3. Use a filter. Preferred Method. See below.

I've written an article on how to do this on my blog. Basically, I use the wp_link_pages_args filter and add a function in the functions.php file which adds a new option 'next_and_number'.

WordPress Hack: Display Number & Next/Previous Links with wp_link_pages()

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Cool man... I was thinking of something using the 4 global values, but never really got down to a solution... +1! –  Rutwick Gangurde Dec 30 '11 at 16:59

Try this, you can more customize it. But it should do as you wanted :-)

function tp_link_pages() {
    global $page, $numpages;

    echo paginate_links( array(
        'format' => get_permalink() . '%#%/',
        'current' => $page,
        'total' => $numpages
    ) );
}
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+1 As it's the most flexible solution. –  kaiser Oct 12 '12 at 1:40

I don't get what's the problem... Do you have any error?

This should work:

<?php $args = array(
    'before'           => '<span style="clear:both; display:block">Pages',
    'after'            => '</span>',
    'nextpagelink'     => __('Next'),
    'previouspagelink' => __('Previous')
); 

wp_link_pages($args);
?> 

You don't need to add next_or_number as number is already the default.

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For some reason this isn't working, but it seems right to me. I wonder if there was a change to 3.3 or if I need to paste something into functions.php? –  AndrettiMilas Dec 28 '11 at 14:55
2  
Yes I tried this too, it works when you set next_or_number to next. But it shows only the 'Next' and 'Previous' links, not the numbers! –  Rutwick Gangurde Dec 28 '11 at 16:53
1  
I need both, as shown in the example. –  AndrettiMilas Dec 28 '11 at 17:20

This code is on the loop of posts? The coding is OK to me. Here is the Codex example on how to use:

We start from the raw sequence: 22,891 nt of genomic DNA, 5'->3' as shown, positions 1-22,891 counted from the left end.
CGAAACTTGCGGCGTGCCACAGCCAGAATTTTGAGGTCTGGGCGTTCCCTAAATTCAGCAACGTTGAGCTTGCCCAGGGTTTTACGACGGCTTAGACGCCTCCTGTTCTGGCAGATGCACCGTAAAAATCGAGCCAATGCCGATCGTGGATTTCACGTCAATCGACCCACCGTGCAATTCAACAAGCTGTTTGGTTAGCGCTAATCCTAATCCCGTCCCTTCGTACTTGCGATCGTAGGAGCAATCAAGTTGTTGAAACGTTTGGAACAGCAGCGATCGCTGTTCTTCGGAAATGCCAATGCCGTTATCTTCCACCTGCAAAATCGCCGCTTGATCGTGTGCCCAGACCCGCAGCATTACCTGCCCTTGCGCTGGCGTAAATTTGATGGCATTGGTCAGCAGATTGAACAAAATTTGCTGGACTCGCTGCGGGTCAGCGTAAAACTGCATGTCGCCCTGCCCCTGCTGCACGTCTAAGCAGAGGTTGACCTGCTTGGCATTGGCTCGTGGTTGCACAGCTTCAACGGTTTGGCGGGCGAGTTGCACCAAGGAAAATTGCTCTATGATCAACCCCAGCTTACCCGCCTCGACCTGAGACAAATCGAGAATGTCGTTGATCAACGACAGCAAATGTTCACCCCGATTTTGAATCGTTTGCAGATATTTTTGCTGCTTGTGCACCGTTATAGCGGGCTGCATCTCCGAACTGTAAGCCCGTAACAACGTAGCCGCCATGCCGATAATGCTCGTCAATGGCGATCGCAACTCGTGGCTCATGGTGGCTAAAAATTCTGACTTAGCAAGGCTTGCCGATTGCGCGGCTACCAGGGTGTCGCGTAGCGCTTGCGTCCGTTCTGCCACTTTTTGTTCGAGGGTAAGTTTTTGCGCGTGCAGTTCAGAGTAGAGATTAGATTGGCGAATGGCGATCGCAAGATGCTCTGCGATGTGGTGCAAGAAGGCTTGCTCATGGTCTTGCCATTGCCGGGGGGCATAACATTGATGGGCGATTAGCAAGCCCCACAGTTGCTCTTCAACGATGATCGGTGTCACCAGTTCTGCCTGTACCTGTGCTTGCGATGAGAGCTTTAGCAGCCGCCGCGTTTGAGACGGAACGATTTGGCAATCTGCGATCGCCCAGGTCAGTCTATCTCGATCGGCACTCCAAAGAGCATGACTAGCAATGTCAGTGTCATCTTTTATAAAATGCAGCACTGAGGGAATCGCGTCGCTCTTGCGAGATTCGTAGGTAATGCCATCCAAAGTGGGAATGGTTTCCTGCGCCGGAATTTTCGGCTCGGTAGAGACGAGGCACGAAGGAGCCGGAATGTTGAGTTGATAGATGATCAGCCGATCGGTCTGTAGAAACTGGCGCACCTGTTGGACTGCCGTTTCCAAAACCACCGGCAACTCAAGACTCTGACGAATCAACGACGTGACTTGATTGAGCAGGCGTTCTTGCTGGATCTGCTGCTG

<?php

wp_link_pages(array(
    'before' => '<p>' . __('Pages:'),
    'after' => '</p>',
    'next_or_number' => 'number',
    'nextpagelink' => __('Next page'),
    'previouspagelink' => __('Previous page'),
    'pagelink' => '%',
    'echo' => 1 )
);

?>
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This code does not work. –  AndrettiMilas Dec 28 '11 at 17:19
    
Code fixed. Sorry. Some attributes are without a value. –  Caio Alves Dec 28 '11 at 19:41
1  
This does not achieve the results I was looking for in my question, it just shows numbers. –  AndrettiMilas Dec 29 '11 at 14:07

The answer is different, but it was inspired @荒野无灯 who decided to delete his answer. Imho it's the best, as the most easy and flexible solution:

The solution depends on paginate_links(). The only thing to know is that base will be the URl from the start, appended by %_%, which will then be replaced by format. So as long as we use get_permalink().'%_%';, we know that we will in any case stay on the current post. Inside format, the # gets replaced by the page number:

function wpse37256_paginate_paged()
{
    if ( ! $paginate_links = paginate_links( array(
         'type'      => 'array'

        ,'total'     => $GLOBALS['numpages']
        ,'mid_size'  => 1
        ,'end_size'  => 1

        #,'prev_next' => false
        ,'prev_text' => '&laquo; '.__( 'Prev', 'your_textdomain' )
        ,'next_text' => __( 'Next', 'your_textdomain' ).' &raquo;'

        ,'base'      => get_permalink().'%_%'
        ,'format'    => user_trailingslashit( '%#%' )

        ,'current'   => $GLOBALS['page']
    ) ) )
        return;

    echo "<div class='pagination-container'>{$paginate_links}</div>";
}